“It’s not Amalie who walks, it’s Jonathan. He’s been seen a number of times over the years, walking down White Wall Road, whistling.”
Amalie looked at Josephina to see if she was joking. Her face was devoid of expression as she picked up the tea cups and took them indoors.
Amalie continued to sit on the verandah for some time, staring at the sea, reliving the story she’d been told, thinking about the man she’d seen on the beach. Then she shook her head. What nonsense. Josephina had said he was probably a tourist.
What she needed was a swim. She stood to go indoors and get into her suit. At that moment she heard the distant echo of whistling. She whirled to look down the length of the beach, but no one was there.
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The Memory of RosesDelighting In Your Company

Thursday, 7 June 2012

Delighting In Your Company - Caribbean Background

Alas my love you do me wrong,
To leave me so discourteously,
While I have loved you well and long,
Delighting in your company.  

These words from a fifteenth century song, Greensleeves, were a part of the inspiration for my paranormal novel with time travel, Delighting In Your Company.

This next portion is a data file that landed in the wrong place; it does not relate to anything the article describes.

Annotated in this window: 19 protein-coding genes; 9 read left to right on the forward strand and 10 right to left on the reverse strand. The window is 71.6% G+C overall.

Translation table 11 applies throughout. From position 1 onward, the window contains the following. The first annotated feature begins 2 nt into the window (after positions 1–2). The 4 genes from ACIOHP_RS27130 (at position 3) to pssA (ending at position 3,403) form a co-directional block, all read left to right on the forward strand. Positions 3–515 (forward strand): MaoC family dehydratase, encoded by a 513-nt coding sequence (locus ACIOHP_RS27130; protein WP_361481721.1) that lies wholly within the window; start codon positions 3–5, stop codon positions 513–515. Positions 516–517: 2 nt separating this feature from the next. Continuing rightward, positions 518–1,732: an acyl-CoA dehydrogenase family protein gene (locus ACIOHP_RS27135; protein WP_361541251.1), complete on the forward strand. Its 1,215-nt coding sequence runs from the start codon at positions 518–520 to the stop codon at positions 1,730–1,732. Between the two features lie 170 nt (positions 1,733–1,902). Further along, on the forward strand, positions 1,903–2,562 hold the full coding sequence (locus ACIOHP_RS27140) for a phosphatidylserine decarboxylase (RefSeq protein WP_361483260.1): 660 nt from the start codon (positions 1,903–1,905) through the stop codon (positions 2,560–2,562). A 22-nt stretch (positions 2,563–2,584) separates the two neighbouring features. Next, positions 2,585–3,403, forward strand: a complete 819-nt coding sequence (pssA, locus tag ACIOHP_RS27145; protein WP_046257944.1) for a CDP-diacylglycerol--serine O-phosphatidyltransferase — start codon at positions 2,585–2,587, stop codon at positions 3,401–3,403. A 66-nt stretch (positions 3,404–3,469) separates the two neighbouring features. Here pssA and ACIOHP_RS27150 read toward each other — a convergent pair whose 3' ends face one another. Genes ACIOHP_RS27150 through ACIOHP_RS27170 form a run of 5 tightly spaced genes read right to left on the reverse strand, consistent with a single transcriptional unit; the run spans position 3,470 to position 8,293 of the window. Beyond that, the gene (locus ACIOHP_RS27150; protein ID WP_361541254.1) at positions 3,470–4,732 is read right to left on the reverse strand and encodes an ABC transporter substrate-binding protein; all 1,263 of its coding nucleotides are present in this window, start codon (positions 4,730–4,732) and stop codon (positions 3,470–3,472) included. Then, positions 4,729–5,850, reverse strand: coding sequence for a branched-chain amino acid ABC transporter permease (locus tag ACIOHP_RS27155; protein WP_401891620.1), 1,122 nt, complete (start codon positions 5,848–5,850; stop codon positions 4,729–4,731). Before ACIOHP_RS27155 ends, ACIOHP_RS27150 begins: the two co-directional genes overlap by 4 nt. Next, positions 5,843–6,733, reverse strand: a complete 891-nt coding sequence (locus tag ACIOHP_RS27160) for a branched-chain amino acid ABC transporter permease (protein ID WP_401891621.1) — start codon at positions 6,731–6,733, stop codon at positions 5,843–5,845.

My heroine, Amalie Ansett, finds herself in the unenviable position of falling in love with a ghost.   Jonathan Evans was a plantation owner on the small Caribbean island of St. Clement’s in the early 1800’s.   He died suddenly and violently and has walked the island ever since as a ghost, or, as the people there call the dead who walk, a 'jumbie'.  

Amalie can see and hear and touch him as no one else has in two hundred years.   It is up to her to help him find out what happened all those years ago.   Why he is alive but not alive, dead but not dead.  

The island in my book is based on a real one, St. Eustatius.   I’ve had a home there for many years.   Details in my book about jumbies and Obeah, the ancient religious practice brought by the slaves from Africa, are based on stories I’ve heard many times from local friends.   There is a White Wall Road.   And there is, according to local lore, a ghost who walks White Wall.   The “real” ghost, however, is a woman.   In my book I’ve chosen to change her into a man.